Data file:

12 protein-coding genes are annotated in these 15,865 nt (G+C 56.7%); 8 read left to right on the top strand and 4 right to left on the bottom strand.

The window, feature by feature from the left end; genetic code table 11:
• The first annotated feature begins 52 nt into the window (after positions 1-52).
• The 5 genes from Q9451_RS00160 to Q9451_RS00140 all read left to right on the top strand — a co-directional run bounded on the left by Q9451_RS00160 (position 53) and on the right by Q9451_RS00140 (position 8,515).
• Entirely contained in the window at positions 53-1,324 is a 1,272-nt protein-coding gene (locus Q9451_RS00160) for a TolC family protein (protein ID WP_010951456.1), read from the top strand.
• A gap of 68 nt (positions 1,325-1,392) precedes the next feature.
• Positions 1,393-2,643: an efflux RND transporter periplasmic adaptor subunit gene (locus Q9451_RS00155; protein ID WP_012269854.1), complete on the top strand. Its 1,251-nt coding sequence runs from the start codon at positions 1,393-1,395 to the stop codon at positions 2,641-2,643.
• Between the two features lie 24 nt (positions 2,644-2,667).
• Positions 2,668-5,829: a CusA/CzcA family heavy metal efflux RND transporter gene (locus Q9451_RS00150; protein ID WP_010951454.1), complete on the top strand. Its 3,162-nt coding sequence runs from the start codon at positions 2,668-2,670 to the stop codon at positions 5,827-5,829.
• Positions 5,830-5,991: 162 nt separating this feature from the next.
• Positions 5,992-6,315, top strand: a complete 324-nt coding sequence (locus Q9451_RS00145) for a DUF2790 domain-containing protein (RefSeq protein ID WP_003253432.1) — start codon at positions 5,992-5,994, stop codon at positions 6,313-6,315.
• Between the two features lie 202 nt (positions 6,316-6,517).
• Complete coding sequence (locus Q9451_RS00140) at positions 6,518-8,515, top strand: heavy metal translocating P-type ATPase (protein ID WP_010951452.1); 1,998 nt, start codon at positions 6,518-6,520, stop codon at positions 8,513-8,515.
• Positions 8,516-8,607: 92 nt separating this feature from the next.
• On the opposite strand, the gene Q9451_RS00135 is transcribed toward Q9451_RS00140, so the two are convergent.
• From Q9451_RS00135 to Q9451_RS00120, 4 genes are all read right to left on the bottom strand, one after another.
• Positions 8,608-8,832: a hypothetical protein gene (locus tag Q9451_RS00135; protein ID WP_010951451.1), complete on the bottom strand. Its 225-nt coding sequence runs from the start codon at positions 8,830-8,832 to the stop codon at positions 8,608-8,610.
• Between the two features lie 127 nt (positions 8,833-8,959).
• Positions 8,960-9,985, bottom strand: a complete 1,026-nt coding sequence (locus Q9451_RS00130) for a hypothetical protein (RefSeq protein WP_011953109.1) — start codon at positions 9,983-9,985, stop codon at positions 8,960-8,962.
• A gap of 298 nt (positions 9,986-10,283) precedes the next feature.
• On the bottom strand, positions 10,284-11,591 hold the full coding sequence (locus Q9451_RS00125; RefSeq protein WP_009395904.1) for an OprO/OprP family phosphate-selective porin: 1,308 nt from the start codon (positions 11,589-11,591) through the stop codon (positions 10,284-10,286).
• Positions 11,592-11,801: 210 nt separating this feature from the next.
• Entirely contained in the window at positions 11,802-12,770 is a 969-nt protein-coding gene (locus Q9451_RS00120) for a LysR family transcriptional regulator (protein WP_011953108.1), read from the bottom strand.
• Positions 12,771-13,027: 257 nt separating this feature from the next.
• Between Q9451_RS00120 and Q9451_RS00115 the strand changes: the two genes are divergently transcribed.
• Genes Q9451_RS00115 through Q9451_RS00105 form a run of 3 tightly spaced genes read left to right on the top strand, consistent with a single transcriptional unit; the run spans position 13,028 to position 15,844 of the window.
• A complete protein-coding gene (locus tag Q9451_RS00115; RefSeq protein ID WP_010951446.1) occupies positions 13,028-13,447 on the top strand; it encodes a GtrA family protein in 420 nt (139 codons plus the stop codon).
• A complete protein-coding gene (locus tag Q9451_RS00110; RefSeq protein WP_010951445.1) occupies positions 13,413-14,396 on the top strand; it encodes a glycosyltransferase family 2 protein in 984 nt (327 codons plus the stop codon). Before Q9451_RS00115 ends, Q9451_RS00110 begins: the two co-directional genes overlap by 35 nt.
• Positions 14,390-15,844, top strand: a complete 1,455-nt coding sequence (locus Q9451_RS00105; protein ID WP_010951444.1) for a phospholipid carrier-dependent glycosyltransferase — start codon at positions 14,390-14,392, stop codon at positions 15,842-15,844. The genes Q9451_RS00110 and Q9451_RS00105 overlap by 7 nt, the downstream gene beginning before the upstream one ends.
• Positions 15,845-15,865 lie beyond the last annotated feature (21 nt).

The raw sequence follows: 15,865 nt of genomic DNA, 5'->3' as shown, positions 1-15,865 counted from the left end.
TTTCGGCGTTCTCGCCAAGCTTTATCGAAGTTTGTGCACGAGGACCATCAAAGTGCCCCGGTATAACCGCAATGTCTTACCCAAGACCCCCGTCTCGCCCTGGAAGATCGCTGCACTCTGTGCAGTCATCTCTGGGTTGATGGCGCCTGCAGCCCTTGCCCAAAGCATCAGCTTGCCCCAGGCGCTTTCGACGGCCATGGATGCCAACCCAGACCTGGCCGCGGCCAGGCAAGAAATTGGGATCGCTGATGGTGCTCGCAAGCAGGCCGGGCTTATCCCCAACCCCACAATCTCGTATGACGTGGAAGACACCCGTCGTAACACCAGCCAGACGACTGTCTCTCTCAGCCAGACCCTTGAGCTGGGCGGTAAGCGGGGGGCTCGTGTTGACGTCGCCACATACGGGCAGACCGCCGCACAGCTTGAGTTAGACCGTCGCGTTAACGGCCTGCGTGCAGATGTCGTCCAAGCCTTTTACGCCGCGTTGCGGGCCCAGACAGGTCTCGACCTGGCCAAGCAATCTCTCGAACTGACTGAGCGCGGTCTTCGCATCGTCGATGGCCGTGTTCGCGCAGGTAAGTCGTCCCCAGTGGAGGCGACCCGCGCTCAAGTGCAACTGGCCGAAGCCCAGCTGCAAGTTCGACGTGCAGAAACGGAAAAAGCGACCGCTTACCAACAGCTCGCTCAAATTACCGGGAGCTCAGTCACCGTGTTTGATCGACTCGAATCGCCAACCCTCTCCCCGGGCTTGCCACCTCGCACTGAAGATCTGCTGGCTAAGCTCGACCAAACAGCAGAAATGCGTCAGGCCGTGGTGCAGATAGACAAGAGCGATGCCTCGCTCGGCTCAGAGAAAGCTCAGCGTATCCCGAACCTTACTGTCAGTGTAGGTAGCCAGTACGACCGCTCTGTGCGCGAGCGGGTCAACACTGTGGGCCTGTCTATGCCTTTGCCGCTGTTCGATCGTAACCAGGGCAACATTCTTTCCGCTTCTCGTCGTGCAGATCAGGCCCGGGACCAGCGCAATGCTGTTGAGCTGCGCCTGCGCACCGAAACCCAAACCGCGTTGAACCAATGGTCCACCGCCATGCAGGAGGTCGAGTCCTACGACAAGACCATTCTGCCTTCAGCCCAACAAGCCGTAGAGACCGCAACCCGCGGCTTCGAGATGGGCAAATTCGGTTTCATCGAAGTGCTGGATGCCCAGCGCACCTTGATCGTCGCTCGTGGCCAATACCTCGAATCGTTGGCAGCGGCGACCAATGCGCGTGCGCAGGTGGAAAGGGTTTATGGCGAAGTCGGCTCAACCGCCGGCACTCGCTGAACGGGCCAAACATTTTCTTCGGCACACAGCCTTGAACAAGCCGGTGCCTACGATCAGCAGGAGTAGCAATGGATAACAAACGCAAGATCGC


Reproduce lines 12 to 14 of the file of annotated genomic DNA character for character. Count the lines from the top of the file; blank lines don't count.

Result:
• Between the two features lie 202 nt (positions 6,316-6,517).
• Complete coding sequence (locus Q9451_RS00140) at positions 6,518-8,515, top strand: heavy metal translocating P-type ATPase (protein ID WP_010951452.1); 1,998 nt, start codon at positions 6,518-6,520, stop codon at positions 8,513-8,515.
• Positions 8,516-8,607: 92 nt separating this feature from the next.